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The name, Chaemae, were an ancient Germanic tribe cited by Ptolemy in his Geography (2.10) as Chaimai, which also can be written in English, Khaimai. Ptolemy tells us next to nothing about them, only that they were next to the Bructeri. That little turns out to be a great deal. It is often suggested that the Chaemae and the Banochaemae are alternative names for the Chamavi, based on a common derivation. We know, however, that the Chamavi and their neighbors forcibly expelled the Bructeri from their original lands, which became Hamaland after the Chamavi moved in. The two peoples are not likely to have had neighborly feelings for each other now.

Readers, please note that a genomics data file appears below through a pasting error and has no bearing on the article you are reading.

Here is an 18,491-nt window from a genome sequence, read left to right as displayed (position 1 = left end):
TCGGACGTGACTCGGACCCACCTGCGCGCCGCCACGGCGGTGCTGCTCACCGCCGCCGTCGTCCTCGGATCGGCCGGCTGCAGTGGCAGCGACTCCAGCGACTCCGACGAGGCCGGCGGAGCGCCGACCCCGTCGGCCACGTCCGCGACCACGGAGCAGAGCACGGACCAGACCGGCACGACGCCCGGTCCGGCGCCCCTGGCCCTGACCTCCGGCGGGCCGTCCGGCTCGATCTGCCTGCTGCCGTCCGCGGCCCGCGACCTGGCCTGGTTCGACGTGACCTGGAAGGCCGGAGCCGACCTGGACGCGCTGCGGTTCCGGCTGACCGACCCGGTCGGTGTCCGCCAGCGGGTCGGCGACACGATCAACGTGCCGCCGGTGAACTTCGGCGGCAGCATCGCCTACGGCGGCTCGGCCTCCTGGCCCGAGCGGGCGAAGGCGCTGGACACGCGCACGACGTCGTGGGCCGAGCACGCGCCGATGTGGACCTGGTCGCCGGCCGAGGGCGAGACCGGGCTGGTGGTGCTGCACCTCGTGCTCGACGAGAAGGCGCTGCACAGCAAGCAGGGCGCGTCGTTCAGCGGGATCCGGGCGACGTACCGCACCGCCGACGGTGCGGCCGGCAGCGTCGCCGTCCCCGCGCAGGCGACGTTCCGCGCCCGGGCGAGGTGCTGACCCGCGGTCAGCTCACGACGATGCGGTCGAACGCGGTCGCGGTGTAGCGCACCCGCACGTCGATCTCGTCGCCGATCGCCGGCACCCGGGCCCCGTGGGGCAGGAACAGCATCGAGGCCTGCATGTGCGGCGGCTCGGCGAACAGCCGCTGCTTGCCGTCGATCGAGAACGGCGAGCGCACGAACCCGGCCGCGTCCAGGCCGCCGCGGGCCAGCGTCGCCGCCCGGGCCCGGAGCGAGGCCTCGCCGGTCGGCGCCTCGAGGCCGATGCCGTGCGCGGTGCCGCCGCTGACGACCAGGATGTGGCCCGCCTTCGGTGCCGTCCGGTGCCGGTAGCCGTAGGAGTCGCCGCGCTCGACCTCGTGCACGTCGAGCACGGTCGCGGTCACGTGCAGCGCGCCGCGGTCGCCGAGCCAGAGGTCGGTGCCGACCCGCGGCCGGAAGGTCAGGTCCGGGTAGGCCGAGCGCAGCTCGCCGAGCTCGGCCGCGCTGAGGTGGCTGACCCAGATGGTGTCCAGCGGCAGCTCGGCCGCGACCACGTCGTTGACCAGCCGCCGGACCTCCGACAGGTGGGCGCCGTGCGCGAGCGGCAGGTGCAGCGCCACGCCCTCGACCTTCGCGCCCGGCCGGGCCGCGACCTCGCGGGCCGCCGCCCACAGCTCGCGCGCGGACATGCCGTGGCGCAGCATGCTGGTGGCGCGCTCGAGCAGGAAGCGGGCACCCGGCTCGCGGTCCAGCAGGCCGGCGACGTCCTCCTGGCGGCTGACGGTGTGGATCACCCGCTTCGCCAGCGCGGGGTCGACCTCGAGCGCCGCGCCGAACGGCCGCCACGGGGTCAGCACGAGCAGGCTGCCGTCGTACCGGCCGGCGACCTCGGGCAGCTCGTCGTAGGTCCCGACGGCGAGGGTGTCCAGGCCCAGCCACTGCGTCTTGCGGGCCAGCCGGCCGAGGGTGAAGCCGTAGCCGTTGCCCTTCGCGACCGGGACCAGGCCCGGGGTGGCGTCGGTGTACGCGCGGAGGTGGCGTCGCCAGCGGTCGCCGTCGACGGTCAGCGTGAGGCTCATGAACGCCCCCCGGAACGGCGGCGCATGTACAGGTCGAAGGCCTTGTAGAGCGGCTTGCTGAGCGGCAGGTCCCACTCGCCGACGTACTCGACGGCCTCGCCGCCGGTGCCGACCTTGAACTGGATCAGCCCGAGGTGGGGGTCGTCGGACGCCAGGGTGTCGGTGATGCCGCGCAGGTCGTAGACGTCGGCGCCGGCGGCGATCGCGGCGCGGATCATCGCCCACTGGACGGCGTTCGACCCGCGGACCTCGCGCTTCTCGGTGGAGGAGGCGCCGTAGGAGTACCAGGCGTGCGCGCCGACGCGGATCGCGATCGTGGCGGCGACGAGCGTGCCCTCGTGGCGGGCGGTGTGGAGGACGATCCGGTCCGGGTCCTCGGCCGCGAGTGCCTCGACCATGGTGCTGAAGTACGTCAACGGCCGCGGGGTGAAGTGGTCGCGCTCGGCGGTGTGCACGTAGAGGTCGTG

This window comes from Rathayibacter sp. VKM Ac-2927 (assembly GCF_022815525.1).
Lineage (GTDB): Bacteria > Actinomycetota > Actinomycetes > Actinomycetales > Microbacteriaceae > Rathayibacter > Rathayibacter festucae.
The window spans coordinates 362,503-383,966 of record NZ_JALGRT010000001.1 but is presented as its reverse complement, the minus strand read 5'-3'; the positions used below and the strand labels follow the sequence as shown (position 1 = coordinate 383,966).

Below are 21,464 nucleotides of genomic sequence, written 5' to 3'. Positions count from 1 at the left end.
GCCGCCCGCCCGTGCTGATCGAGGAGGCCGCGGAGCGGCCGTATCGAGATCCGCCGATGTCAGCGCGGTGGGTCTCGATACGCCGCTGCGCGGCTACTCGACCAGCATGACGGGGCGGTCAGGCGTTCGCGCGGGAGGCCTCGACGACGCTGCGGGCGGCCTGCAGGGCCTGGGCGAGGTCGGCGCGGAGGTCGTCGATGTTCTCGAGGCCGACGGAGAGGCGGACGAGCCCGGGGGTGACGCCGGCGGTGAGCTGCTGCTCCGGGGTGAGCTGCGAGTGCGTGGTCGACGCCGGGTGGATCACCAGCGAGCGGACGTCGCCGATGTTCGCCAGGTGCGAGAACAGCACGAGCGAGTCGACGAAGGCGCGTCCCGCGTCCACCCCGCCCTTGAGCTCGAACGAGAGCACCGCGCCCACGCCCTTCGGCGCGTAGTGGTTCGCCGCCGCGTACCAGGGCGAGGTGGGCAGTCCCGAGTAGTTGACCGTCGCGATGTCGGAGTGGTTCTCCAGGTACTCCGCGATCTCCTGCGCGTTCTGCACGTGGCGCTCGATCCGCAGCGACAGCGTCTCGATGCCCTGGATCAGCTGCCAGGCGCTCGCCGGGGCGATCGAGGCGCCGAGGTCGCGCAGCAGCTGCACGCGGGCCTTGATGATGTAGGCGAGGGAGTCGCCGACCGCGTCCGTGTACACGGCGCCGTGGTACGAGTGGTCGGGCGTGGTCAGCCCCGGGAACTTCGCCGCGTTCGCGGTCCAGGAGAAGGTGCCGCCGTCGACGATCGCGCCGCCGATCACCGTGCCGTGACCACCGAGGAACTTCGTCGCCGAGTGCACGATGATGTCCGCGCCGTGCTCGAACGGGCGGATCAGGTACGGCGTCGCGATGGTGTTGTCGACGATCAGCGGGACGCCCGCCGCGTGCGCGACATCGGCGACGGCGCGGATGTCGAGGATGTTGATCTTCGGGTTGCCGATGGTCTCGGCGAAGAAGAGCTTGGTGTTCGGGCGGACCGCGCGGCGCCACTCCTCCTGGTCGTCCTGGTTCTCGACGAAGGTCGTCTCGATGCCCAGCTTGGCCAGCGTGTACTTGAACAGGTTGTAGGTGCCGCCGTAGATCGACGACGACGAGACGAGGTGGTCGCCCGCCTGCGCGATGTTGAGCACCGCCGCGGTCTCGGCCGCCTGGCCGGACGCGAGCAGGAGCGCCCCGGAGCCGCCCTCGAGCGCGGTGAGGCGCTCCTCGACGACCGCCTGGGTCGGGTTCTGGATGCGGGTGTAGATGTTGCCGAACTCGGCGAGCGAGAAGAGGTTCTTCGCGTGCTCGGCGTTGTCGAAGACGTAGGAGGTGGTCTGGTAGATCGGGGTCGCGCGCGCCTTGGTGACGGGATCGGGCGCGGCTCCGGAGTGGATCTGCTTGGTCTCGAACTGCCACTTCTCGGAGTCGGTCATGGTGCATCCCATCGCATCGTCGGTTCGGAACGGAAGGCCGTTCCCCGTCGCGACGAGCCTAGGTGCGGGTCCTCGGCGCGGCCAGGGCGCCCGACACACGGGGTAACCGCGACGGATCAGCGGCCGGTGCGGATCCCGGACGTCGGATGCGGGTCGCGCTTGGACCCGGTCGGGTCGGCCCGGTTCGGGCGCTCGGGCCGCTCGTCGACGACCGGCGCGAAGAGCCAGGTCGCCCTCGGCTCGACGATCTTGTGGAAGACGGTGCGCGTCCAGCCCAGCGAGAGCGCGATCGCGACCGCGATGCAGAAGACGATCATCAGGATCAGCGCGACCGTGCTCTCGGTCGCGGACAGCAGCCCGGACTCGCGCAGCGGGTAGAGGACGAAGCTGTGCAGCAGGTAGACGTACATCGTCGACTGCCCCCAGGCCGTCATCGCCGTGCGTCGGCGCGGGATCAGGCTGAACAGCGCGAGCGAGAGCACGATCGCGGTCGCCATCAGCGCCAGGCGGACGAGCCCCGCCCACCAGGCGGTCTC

All three names probably come from common Germanic *haimaz, "home", from Indo-European *tkei-, "settle." Where the Cham-avi reflect the ham- form (English ham-let), the other two reflect the -heim form (as in Bo-haem-ia). The monophthongization was an Ingvaeonic innovation. We are more familiar with -ham because a large part of the lowlanders moved to Britain.

The Chaemi may reflect a more ancient distribution of people calling themselves "settlers" or "natives." Why they would have done so remains obscure, but the name is of the same type as hed- (English heath), human and possibly but less certainly man.

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